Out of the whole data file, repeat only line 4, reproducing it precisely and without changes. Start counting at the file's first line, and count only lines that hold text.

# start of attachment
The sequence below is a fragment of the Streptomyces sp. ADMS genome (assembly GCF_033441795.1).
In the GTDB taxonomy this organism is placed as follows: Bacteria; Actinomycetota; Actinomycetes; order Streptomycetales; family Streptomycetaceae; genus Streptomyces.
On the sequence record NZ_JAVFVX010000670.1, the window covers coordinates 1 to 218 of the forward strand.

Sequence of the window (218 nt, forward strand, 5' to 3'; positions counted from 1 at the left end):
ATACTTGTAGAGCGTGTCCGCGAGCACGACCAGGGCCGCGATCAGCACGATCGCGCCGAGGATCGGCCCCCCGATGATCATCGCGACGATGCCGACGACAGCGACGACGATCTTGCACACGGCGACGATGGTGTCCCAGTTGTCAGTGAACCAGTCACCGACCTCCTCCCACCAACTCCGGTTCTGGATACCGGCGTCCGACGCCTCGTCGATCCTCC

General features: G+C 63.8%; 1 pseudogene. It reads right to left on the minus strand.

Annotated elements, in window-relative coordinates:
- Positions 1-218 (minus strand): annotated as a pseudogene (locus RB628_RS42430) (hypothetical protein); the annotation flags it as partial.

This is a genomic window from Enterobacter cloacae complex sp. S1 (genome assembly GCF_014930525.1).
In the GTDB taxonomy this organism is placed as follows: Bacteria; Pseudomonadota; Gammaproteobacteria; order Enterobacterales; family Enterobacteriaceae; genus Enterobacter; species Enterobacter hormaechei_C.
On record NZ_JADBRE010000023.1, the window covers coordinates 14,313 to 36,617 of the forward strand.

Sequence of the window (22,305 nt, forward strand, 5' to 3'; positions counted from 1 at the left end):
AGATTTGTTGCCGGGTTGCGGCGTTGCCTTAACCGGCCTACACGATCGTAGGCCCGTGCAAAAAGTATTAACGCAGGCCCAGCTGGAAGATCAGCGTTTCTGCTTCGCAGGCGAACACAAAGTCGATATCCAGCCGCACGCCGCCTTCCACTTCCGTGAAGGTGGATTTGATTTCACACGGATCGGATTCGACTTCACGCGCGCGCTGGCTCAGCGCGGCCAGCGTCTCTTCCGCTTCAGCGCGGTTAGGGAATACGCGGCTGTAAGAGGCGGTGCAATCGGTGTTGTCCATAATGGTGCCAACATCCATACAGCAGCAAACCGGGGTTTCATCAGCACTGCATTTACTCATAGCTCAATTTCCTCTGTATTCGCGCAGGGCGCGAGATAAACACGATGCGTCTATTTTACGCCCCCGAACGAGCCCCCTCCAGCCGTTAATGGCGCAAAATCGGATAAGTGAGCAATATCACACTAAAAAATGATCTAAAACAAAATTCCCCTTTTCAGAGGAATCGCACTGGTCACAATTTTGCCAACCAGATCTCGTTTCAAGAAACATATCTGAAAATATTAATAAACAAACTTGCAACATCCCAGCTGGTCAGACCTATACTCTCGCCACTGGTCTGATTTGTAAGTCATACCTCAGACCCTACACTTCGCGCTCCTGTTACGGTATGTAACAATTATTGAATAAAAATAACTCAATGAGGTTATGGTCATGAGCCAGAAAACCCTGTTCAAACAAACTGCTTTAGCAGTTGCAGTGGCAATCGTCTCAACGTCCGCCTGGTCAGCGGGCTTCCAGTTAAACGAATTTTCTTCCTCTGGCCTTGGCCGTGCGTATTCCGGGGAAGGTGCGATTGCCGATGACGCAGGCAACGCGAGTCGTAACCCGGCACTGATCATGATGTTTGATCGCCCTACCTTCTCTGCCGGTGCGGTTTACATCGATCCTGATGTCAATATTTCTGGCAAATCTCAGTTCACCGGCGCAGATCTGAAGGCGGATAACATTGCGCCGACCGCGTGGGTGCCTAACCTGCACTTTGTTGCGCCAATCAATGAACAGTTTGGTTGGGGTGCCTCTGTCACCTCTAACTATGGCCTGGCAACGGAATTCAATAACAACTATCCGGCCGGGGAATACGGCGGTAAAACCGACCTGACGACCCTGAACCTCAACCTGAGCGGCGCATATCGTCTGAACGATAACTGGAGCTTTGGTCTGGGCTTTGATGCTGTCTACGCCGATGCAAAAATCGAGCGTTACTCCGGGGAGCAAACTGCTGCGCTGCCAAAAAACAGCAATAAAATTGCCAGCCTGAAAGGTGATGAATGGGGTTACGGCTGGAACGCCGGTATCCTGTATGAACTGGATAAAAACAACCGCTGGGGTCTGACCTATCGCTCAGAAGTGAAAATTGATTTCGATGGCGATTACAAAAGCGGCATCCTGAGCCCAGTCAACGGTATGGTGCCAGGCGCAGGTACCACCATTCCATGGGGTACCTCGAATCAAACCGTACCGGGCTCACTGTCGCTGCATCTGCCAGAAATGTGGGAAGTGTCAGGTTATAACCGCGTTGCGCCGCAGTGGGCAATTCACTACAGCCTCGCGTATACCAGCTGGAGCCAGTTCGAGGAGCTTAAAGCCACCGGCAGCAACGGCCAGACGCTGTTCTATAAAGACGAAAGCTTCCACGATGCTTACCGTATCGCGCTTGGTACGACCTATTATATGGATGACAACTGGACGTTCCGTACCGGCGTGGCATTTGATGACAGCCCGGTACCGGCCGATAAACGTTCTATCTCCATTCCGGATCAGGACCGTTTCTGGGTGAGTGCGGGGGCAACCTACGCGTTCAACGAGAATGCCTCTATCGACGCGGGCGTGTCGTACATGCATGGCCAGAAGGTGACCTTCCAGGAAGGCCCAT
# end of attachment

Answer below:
Sequence of the window (218 nt, forward strand, 5' to 3'; positions counted from 1 at the left end):